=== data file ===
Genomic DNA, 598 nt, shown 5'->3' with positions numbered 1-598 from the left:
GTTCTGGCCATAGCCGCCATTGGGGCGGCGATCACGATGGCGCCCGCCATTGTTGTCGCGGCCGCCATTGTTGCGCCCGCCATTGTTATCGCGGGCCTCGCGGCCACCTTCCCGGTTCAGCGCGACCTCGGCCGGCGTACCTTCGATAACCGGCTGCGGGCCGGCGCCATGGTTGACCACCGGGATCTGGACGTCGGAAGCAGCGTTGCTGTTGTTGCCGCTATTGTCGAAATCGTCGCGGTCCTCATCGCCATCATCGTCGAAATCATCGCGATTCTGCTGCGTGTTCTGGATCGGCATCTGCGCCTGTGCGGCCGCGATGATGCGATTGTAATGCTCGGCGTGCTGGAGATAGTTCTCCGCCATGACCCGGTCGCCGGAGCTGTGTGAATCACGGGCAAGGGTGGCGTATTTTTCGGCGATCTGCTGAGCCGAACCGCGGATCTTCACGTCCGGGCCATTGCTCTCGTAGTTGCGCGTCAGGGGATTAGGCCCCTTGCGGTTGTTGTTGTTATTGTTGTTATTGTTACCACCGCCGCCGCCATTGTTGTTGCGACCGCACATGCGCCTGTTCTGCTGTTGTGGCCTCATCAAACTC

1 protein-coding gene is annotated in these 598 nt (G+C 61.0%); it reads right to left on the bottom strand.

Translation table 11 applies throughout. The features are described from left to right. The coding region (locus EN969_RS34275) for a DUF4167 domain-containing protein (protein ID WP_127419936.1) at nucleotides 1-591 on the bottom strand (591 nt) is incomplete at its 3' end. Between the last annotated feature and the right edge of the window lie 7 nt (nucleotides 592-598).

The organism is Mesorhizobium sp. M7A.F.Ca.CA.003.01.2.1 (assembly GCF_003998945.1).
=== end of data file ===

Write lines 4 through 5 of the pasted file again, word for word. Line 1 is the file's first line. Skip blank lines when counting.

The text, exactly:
Translation table 11 applies throughout. The features are described from left to right. The coding region (locus EN969_RS34275) for a DUF4167 domain-containing protein (protein ID WP_127419936.1) at nucleotides 1-591 on the bottom strand (591 nt) is incomplete at its 3' end. Between the last annotated feature and the right edge of the window lie 7 nt (nucleotides 592-598).

The organism is Mesorhizobium sp. M7A.F.Ca.CA.003.01.2.1 (assembly GCF_003998945.1).